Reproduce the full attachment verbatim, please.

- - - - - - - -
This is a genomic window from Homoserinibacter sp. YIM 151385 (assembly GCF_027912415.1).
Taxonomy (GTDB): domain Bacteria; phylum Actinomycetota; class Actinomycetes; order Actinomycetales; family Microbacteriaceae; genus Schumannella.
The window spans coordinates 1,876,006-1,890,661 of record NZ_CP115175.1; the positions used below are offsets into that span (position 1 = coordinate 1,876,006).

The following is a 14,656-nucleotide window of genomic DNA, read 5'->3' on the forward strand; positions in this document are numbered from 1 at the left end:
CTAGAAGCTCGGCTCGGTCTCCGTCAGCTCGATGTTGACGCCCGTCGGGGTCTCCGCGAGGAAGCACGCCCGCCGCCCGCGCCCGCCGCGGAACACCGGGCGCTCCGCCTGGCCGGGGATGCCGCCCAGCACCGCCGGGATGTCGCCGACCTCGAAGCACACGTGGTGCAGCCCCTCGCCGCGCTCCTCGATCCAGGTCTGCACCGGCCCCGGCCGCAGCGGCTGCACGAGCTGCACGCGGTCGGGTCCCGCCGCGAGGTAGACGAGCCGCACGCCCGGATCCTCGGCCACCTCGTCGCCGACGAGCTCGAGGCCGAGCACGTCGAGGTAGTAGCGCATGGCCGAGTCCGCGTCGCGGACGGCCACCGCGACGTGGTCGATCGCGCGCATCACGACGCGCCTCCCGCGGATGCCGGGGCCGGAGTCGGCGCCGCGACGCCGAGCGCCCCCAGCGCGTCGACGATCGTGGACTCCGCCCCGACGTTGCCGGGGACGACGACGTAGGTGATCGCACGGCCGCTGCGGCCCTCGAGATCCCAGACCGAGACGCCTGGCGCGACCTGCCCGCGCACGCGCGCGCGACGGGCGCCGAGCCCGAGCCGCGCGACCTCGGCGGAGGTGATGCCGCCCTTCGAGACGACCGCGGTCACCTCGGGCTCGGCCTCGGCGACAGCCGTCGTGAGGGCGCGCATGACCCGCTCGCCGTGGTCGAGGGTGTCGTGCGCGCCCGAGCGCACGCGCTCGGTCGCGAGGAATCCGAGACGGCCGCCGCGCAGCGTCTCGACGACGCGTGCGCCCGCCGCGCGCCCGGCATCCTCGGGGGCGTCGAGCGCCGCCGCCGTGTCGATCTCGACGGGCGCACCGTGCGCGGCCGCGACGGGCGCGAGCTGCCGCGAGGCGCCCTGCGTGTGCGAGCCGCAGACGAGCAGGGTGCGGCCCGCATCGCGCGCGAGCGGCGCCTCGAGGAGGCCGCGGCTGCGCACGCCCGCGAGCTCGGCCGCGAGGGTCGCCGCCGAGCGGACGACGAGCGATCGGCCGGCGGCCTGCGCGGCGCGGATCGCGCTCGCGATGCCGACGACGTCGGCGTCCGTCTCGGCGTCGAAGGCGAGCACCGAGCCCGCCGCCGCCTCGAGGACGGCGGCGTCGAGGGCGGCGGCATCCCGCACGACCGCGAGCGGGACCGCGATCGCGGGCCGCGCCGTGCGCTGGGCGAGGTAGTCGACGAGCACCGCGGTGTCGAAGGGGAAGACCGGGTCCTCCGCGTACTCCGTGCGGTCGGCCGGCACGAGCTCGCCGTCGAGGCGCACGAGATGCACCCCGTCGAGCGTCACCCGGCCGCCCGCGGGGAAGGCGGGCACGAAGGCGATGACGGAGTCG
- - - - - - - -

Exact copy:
This is a genomic window from Homoserinibacter sp. YIM 151385 (assembly GCF_027912415.1).
Taxonomy (GTDB): domain Bacteria; phylum Actinomycetota; class Actinomycetes; order Actinomycetales; family Microbacteriaceae; genus Schumannella.
The window spans coordinates 1,876,006-1,890,661 of record NZ_CP115175.1; the positions used below are offsets into that span (position 1 = coordinate 1,876,006).

The following is a 14,656-nucleotide window of genomic DNA, read 5'->3' on the forward strand; positions in this document are numbered from 1 at the left end:
CTAGAAGCTCGGCTCGGTCTCCGTCAGCTCGATGTTGACGCCCGTCGGGGTCTCCGCGAGGAAGCACGCCCGCCGCCCGCGCCCGCCGCGGAACACCGGGCGCTCCGCCTGGCCGGGGATGCCGCCCAGCACCGCCGGGATGTCGCCGACCTCGAAGCACACGTGGTGCAGCCCCTCGCCGCGCTCCTCGATCCAGGTCTGCACCGGCCCCGGCCGCAGCGGCTGCACGAGCTGCACGCGGTCGGGTCCCGCCGCGAGGTAGACGAGCCGCACGCCCGGATCCTCGGCCACCTCGTCGCCGACGAGCTCGAGGCCGAGCACGTCGAGGTAGTAGCGCATGGCCGAGTCCGCGTCGCGGACGGCCACCGCGACGTGGTCGATCGCGCGCATCACGACGCGCCTCCCGCGGATGCCGGGGCCGGAGTCGGCGCCGCGACGCCGAGCGCCCCCAGCGCGTCGACGATCGTGGACTCCGCCCCGACGTTGCCGGGGACGACGACGTAGGTGATCGCACGGCCGCTGCGGCCCTCGAGATCCCAGACCGAGACGCCTGGCGCGACCTGCCCGCGCACGCGCGCGCGACGGGCGCCGAGCCCGAGCCGCGCGACCTCGGCGGAGGTGATGCCGCCCTTCGAGACGACCGCGGTCACCTCGGGCTCGGCCTCGGCGACAGCCGTCGTGAGGGCGCGCATGACCCGCTCGCCGTGGTCGAGGGTGTCGTGCGCGCCCGAGCGCACGCGCTCGGTCGCGAGGAATCCGAGACGGCCGCCGCGCAGCGTCTCGACGACGCGTGCGCCCGCCGCGCGCCCGGCATCCTCGGGGGCGTCGAGCGCCGCCGCCGTGTCGATCTCGACGGGCGCACCGTGCGCGGCCGCGACGGGCGCGAGCTGCCGCGAGGCGCCCTGCGTGTGCGAGCCGCAGACGAGCAGGGTGCGGCCCGCATCGCGCGCGAGCGGCGCCTCGAGGAGGCCGCGGCTGCGCACGCCCGCGAGCTCGGCCGCGAGGGTCGCCGCCGAGCGGACGACGAGCGATCGGCCGGCGGCCTGCGCGGCGCGGATCGCGCTCGCGATGCCGACGACGTCGGCGTCCGTCTCGGCGTCGAAGGCGAGCACCGAGCCCGCCGCCGCCTCGAGGACGGCGGCGTCGAGGGCGGCGGCATCCCGCACGACCGCGAGCGGGACCGCGATCGCGGGCCGCGCCGTGCGCTGGGCGAGGTAGTCGACGAGCACCGCGGTGTCGAAGGGGAAGACCGGGTCCTCCGCGTACTCCGTGCGGTCGGCCGGCACGAGCTCGCCGTCGAGGCGCACGAGATGCACCCCGTCGAGCGTCACCCGGCCGCCCGCGGGGAAGGCGGGCACGAAGGCGATGACGGAGTCG